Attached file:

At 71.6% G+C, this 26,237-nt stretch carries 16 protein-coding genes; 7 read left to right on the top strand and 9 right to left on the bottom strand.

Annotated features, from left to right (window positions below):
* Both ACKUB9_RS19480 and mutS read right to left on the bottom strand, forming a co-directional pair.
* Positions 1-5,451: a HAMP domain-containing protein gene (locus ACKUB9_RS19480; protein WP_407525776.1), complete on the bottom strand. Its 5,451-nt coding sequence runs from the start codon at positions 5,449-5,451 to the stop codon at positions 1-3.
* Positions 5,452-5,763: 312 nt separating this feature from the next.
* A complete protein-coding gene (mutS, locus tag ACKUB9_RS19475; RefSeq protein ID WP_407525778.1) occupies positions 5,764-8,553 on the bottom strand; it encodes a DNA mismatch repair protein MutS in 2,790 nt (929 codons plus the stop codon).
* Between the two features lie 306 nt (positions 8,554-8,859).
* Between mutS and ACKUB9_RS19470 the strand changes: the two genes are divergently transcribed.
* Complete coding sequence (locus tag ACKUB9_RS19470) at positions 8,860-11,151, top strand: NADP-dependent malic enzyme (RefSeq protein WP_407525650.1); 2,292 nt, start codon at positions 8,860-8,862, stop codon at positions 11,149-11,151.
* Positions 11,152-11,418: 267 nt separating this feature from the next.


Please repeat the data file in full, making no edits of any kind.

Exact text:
At 71.6% G+C, this 26,237-nt stretch carries 16 protein-coding genes; 7 read left to right on the top strand and 9 right to left on the bottom strand.

Annotated features, from left to right (window positions below):
* Both ACKUB9_RS19480 and mutS read right to left on the bottom strand, forming a co-directional pair.
* Positions 1-5,451: a HAMP domain-containing protein gene (locus ACKUB9_RS19480; protein WP_407525776.1), complete on the bottom strand. Its 5,451-nt coding sequence runs from the start codon at positions 5,449-5,451 to the stop codon at positions 1-3.
* Positions 5,452-5,763: 312 nt separating this feature from the next.
* A complete protein-coding gene (mutS, locus tag ACKUB9_RS19475; RefSeq protein ID WP_407525778.1) occupies positions 5,764-8,553 on the bottom strand; it encodes a DNA mismatch repair protein MutS in 2,790 nt (929 codons plus the stop codon).
* Between the two features lie 306 nt (positions 8,554-8,859).
* Between mutS and ACKUB9_RS19470 the strand changes: the two genes are divergently transcribed.
* Complete coding sequence (locus tag ACKUB9_RS19470) at positions 8,860-11,151, top strand: NADP-dependent malic enzyme (RefSeq protein WP_407525650.1); 2,292 nt, start codon at positions 8,860-8,862, stop codon at positions 11,149-11,151.
* Positions 11,152-11,418: 267 nt separating this feature from the next.